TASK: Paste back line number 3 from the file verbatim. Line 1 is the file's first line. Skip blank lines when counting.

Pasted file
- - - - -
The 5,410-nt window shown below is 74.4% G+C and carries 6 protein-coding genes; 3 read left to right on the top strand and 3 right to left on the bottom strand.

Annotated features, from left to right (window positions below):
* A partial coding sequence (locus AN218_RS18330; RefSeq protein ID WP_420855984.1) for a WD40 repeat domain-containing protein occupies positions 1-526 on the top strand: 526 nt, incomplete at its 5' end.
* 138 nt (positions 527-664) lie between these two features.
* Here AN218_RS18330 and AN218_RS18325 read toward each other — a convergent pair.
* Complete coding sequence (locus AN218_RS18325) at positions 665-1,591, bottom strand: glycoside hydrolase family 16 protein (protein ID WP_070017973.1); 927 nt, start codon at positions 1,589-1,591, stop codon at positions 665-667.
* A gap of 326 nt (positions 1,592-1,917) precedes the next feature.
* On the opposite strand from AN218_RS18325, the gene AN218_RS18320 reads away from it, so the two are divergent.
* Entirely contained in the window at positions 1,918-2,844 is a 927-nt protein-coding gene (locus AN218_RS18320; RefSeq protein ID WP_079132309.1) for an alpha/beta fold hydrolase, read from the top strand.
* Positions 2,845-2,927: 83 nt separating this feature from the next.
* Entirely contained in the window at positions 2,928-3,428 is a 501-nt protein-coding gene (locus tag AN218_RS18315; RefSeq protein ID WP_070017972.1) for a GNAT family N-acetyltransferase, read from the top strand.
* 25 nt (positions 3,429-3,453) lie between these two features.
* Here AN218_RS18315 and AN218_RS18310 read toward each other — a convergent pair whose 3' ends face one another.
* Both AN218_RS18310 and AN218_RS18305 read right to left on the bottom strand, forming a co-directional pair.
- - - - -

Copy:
* A partial coding sequence (locus AN218_RS18330; RefSeq protein ID WP_420855984.1) for a WD40 repeat domain-containing protein occupies positions 1-526 on the top strand: 526 nt, incomplete at its 5' end.